The Birth of the Grand Old Party: The Republicans' First Generation

The Birth of the Grand Old Party: The Republicans' First Generation

The Birth of the Grand Old Party: The Republicans' First Generation

The Birth of the Grand Old Party: The Republicans' First Generation

Synopsis

A collection of six original essays by some of America's historians of the Civil War era that examines the origins and evolution of the Republican party over the course of its first generation.

Excerpt

This collection of original essays examines the origins and evolution of the Republican party over the course of its first generation. The essays consider the party in terms of its identity, interests, ideology, images, and individuals, always with an eye to the ways the Republican party reflected and affected mid-nineteenth-century American concerns over national character, political power, race, and civil rights. Collectively, the authors extend their inquiries roughly from the 1850s through the 1870s to understand the processes whereby the “second American party system” broke down, a new party emerged, the Civil War came, and a new political order developed. They especially consider the ways the belief in “free soil, free labor, free speech, and free men”—the glue holding together the nascent Republican party’s disparate supporters in the 1850s—congealed during war and Reconstruction to produce both a call for expanded political and civil rights for the freedmen, and sometimes others, and a concern over expanded federal involvement in the protection of those rights, while at the same time leading the Republican party to push legislation that opened the West to further settlement and development, advanced commerce, and protected manufacturing. In so doing, the party of many parts—“anti-Nebraska” Democrats, former Whigs, Free Soilers, temperance advocates, nativists and anti-nativists, and others who came together to oppose the extension of slavery in the 1850s and to save the Union in the 1860s—increasingly bore the likeness of a new Whig party. The essays also point to the importance of “decisive moments” and significant individuals that shaped the party’s identity during its formative period.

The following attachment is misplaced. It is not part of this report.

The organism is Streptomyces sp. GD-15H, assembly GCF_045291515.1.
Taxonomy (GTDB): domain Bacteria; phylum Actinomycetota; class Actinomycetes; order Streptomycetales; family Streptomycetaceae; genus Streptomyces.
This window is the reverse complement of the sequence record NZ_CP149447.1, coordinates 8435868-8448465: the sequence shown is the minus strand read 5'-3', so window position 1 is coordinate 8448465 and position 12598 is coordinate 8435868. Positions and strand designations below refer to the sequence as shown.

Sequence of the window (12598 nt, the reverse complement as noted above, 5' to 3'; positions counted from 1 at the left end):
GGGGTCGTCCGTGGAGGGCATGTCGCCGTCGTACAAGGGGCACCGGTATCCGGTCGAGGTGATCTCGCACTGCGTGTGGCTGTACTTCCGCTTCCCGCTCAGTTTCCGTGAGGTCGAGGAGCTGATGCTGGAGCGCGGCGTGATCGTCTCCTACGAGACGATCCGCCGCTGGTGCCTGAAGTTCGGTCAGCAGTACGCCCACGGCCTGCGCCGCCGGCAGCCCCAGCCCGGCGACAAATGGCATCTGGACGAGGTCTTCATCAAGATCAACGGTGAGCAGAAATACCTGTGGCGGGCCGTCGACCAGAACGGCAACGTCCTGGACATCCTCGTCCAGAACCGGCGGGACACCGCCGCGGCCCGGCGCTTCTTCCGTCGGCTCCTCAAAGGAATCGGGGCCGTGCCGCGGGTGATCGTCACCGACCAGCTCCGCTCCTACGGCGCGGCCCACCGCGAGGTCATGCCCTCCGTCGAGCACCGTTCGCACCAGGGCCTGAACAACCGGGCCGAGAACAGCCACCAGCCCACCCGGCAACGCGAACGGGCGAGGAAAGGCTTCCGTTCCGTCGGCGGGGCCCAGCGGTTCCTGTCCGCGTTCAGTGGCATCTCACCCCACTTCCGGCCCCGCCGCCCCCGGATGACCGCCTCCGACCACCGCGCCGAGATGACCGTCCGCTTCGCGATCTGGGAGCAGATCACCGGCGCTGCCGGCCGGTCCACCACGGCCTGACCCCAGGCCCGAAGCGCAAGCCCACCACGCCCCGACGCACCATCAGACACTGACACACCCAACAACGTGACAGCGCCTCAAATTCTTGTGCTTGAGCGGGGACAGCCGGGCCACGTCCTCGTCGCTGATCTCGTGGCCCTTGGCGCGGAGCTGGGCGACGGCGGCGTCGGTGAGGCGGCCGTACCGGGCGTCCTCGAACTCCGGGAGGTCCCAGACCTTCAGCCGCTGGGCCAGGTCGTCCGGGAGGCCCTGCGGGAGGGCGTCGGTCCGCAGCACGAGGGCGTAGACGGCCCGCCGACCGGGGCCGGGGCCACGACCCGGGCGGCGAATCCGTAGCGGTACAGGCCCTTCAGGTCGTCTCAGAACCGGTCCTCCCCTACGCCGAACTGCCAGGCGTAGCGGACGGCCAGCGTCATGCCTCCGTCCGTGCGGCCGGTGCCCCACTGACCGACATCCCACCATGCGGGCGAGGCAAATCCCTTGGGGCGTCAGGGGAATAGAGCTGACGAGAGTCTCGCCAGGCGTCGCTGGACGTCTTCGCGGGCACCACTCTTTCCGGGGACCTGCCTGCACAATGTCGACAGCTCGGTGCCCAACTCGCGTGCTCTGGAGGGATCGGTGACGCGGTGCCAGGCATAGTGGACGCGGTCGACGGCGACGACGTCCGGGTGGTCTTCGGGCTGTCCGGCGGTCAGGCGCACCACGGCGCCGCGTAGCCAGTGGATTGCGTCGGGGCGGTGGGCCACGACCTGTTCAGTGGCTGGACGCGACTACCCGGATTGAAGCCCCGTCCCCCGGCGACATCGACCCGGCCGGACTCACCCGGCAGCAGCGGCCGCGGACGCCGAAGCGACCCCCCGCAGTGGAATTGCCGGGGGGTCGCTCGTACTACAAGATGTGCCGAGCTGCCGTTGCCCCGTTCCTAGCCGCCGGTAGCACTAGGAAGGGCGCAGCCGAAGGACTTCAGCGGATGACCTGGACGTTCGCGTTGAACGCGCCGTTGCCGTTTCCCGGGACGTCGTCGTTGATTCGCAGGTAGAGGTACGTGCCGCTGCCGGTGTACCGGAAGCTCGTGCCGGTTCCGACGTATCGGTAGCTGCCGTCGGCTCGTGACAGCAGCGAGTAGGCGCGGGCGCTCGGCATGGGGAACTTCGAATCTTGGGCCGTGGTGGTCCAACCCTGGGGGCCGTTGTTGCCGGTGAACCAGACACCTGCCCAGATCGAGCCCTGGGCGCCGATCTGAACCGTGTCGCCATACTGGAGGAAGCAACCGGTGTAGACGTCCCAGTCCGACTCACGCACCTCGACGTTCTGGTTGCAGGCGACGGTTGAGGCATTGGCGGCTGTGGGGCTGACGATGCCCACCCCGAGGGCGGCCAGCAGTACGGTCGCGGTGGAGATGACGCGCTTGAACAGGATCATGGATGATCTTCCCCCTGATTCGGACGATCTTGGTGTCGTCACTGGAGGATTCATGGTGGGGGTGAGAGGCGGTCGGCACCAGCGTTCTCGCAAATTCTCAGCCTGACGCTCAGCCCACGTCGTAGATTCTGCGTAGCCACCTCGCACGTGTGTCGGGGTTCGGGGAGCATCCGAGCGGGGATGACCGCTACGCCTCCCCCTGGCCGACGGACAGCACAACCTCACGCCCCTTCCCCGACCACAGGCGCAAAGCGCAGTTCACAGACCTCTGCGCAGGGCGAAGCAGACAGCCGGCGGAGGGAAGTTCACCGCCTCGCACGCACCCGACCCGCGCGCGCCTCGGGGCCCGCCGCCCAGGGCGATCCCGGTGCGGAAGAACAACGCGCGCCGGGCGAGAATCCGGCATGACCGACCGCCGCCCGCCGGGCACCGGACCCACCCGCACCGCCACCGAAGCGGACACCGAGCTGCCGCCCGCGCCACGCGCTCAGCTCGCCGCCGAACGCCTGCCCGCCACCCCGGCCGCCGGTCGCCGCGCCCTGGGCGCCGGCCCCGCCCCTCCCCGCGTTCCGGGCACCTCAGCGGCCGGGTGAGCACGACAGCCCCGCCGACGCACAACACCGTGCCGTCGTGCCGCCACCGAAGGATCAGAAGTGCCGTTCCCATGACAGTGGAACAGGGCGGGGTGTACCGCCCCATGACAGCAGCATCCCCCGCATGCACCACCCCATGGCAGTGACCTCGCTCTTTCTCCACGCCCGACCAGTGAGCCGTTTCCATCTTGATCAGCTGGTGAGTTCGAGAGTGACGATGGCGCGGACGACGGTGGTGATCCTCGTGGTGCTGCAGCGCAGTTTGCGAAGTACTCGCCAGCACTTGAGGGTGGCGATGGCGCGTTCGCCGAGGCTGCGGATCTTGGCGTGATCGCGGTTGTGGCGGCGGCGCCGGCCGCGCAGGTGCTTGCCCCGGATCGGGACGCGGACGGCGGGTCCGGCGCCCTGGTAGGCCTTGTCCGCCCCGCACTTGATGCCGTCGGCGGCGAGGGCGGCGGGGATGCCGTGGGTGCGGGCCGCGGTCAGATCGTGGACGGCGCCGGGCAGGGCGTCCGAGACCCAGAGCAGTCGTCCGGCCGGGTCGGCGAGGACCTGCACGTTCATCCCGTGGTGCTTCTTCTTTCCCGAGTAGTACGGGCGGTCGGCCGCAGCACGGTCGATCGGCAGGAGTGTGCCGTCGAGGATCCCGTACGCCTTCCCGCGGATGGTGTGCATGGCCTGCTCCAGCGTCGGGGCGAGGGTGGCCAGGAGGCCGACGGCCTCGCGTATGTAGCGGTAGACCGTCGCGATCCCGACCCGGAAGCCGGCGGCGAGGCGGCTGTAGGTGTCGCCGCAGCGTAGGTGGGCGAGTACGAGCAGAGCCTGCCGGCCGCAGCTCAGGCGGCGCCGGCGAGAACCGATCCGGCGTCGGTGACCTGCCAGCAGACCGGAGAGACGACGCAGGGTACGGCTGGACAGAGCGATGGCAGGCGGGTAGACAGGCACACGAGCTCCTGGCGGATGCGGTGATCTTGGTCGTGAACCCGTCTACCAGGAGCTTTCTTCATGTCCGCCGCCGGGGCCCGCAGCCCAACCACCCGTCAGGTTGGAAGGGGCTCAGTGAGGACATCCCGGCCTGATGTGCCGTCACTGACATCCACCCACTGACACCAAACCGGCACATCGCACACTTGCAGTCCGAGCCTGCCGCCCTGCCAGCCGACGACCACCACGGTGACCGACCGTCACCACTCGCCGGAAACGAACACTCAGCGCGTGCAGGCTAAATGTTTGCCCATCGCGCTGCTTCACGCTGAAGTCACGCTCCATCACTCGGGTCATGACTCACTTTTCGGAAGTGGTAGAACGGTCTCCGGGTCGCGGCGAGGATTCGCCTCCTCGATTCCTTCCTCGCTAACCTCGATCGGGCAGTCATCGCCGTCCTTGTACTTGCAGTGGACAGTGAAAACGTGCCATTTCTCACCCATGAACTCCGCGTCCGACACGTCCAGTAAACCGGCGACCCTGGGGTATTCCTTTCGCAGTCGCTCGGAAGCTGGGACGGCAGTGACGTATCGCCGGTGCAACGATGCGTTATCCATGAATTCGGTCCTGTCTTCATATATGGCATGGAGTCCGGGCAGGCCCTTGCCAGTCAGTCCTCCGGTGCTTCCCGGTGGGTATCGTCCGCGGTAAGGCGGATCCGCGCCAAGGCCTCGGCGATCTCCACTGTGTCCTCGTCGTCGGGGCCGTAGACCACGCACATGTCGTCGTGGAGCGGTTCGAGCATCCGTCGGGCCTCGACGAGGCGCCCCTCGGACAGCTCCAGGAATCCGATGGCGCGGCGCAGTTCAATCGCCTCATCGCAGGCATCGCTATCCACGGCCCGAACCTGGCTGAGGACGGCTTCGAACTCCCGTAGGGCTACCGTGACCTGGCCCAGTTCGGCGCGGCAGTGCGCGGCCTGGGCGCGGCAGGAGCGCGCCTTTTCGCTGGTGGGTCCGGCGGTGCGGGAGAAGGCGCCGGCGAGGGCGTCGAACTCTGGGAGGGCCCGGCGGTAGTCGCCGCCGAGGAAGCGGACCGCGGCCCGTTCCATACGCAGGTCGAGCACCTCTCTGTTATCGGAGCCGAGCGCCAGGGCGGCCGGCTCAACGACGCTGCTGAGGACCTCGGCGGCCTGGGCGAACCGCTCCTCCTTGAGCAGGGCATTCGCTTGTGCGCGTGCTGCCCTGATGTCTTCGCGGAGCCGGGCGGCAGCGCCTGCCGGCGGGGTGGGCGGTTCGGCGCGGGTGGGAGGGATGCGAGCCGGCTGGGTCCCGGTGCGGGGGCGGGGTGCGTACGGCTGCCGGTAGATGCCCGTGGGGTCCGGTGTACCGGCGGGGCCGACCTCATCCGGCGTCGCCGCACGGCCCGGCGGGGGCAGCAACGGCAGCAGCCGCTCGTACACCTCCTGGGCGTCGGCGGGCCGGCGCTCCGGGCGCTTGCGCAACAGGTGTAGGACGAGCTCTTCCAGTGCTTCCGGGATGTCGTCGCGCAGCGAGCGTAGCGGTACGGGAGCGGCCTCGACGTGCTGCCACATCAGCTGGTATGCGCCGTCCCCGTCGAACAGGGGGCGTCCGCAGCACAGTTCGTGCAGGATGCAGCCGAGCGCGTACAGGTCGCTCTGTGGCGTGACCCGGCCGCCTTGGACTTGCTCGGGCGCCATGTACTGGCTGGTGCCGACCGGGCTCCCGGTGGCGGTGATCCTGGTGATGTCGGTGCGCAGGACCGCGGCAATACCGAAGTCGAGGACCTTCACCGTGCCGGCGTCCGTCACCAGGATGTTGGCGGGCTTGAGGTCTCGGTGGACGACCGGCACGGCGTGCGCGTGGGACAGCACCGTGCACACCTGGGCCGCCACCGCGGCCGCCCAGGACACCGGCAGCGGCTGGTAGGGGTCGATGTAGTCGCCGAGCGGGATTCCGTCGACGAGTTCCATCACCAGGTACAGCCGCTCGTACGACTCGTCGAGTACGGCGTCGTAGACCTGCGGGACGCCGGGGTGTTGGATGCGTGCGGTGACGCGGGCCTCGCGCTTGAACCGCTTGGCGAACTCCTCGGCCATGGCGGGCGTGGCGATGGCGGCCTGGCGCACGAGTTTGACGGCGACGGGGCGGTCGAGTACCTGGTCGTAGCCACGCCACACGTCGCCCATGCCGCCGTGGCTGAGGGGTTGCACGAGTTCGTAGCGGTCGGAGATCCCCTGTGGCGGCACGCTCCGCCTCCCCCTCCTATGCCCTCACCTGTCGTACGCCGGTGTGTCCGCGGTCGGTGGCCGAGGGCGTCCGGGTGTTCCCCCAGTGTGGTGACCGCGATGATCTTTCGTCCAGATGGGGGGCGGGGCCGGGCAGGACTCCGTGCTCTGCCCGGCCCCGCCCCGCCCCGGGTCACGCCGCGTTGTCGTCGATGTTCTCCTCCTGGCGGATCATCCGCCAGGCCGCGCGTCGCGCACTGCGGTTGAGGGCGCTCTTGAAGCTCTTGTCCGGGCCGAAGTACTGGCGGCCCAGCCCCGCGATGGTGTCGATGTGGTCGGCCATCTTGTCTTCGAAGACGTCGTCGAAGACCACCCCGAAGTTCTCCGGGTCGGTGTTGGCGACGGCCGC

By observing the transmutation of a sectional party born in the 1850s into the “Grand Old Party” of the 1870s, the authors show, in the end, how the war and its aftermath recast political categories and shifted . . .

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